A particular TCXO requires a 20 megahertz fundamental mode AT-cut quartz resonator having an effective angle of cut of 35° 17' ±30". One of the quartz blanks, 10, is found by X-ray diffraction to have an angle of cut of 35° 14' 50" which is the wrong angle of cut. Thus, the angle of cut of the quartz blank must be shifted upward by about 2' 10" in order to make the quartz blank useable. The shape of the bonding area, 12, selected for the TCXO application in this case is shown in FIG. 1. The length of the bonded area, 12, is 2 millimeters and the width of the bonded area, 12, is 0.5 millimeter at the widest point. A curve is then prepared, such as shown in FIG. 2, relating angle shift, Δθ, to bonding orientation, φ, of the selected bonding area, using 50 micrometers thick electroplated nickel as the bonding agent. From the curve, it is determined that the selected bonding area, 12, for the quartz blank, 10, of FIG. 1 must be oriented along the direction 38° away from the XX' crystallographic axis, 14, of the quartz blank. The orientation of the ZZ' crystallographic axis, 16, for the quartz blank, 10, is also shown in FIG. 1.
In FIG. 2, φ is the bonding orientation, in degrees, measured from the XX' crystallographic axis of the resonator blank, 10, and Δθ is the angle shitt, in minutes, defined by
Δθ = (apparent angle) - (measured angle),
where the apparent angle is determined from the frequency versus temperature characteristic, and the measured angle is the angle of cut of the quartz blank, as measured by X-ray diffraction. For the resonator of FIG. 1, with 50 micrometers of electroplated nickel as the bonding agent, the angle shift at φ = 0 is +5.5 minutes; the angle shift at φ = 90° is -1.3 minutes.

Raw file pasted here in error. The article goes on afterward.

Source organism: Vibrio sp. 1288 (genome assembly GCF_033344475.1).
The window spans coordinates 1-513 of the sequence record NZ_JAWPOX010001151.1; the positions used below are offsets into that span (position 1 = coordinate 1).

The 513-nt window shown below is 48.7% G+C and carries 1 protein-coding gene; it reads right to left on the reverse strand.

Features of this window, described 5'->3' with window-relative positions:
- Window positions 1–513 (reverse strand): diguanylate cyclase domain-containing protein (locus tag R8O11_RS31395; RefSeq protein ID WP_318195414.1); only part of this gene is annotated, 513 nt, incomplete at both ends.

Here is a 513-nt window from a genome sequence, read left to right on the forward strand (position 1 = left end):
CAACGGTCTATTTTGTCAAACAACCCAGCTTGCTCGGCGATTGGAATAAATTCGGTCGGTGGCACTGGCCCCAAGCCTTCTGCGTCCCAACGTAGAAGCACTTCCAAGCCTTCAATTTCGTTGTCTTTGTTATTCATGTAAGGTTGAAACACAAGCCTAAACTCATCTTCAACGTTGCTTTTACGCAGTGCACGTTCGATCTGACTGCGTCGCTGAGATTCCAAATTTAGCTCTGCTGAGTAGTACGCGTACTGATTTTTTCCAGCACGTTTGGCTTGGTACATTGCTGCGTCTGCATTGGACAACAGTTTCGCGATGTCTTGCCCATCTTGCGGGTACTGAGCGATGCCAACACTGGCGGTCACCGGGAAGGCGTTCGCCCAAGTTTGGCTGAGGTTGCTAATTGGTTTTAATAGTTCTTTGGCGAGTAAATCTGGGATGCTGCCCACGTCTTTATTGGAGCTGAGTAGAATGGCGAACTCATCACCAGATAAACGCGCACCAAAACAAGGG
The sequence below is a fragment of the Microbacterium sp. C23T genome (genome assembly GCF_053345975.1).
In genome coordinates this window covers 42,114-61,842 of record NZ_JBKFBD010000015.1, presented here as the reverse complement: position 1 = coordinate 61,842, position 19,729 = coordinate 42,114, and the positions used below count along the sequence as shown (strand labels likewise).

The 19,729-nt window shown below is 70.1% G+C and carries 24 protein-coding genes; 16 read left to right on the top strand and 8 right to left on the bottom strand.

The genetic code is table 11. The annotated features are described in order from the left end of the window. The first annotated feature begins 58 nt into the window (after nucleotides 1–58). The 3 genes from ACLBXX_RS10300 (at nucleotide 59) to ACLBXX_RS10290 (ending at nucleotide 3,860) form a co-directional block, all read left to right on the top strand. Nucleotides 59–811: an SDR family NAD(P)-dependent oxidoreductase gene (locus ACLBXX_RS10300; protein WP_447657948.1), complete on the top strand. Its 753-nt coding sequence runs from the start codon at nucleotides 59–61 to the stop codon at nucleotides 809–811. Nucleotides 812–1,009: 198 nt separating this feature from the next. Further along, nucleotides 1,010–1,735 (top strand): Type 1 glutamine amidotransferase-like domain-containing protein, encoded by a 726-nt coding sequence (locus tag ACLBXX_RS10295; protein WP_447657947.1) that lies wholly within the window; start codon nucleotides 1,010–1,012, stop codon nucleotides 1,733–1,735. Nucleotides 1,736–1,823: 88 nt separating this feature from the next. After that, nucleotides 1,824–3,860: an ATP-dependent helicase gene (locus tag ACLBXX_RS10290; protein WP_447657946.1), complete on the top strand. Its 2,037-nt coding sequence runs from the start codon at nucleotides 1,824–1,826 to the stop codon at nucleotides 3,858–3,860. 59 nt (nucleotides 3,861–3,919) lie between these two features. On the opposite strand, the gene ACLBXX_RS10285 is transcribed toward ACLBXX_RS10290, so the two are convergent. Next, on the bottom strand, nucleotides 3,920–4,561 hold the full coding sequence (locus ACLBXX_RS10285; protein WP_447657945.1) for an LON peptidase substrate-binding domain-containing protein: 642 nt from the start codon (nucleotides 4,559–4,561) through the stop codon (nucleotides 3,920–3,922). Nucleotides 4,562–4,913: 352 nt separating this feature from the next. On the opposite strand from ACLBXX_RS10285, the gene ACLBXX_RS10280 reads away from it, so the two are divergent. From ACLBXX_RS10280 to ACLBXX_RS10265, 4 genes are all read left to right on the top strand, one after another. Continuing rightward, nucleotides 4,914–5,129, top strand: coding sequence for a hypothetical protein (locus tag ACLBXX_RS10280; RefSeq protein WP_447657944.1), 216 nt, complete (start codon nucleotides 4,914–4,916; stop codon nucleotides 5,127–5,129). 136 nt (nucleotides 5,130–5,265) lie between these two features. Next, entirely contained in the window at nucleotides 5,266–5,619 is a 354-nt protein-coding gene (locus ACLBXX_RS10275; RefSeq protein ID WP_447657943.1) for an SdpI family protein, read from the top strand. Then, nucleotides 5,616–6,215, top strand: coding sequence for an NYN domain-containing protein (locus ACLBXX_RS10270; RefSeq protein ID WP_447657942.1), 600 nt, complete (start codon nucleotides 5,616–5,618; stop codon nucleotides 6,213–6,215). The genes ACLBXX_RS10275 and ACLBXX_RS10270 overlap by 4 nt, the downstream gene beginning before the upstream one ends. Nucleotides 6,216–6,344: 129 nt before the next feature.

Chromium gold spots are then vacuum deposited onto the area, 12, selected for bonding and the quartz blank, 10, is mounted in mounting clips. The quartz blank and mounting clips are then immersed in a nickel sulfamate electroplating solution and approximately 50 micrometers of internal stress free nickel is deposited to join the quartz blank to the mounting clips, 18. The fabrication of the quartz resonator is then completed by art established techniques involving baseplating the electrodes, 20, adjusting the frequency, and sealing hermetically in an enclosure, of which only the enclosure base, 22, is shown in FIG. 1. When the frequency versus temperature characteristic of the resulting resonator is measured, the resonator is found to have an effective angle of 35° 17' 15" which is the useable range.
Other modifications are seen as coming within the scope of the invention. For example, two large or several smaller chromium-gold strips can be deposited evenly spaced along the edges of all of the crystals prior to measuring the angle of cut. Immediately after measurement of the angle of cut and before the crystal is removed from the X-ray diffraction machine, the chrome gold bonding areas required to bring about the desired angle shift are selected and marked. The bonding agent is then deposited only onto the areas selected.
We wish it to be understood that we do not desire to be limited to the exact details described, for obvious modifications will occur to a person skilled in the art.
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|Citing Patent||Filing date||Publication date||Applicant||Title|
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|US5578974 *||Apr 28, 1995||Nov 26, 1996||Motorola, Inc.||Piezoelectric filter with a curved electrode|
|US20080061898 *||Aug 27, 2007||Mar 13, 2008||Epson Toyocom Corporation||SC cut crystal unit and highly stable crystal oscillator|
|U.S. Classification||427/100, 310/312, 427/125, 427/8, 310/361, 333/187, 29/25.35, 333/149, 968/824|
|International Classification||H03H3/04, G04F5/06|
|Cooperative Classification||G04F5/063, H03H3/04, Y10T29/42|
|European Classification||H03H3/04, G04F5/06B|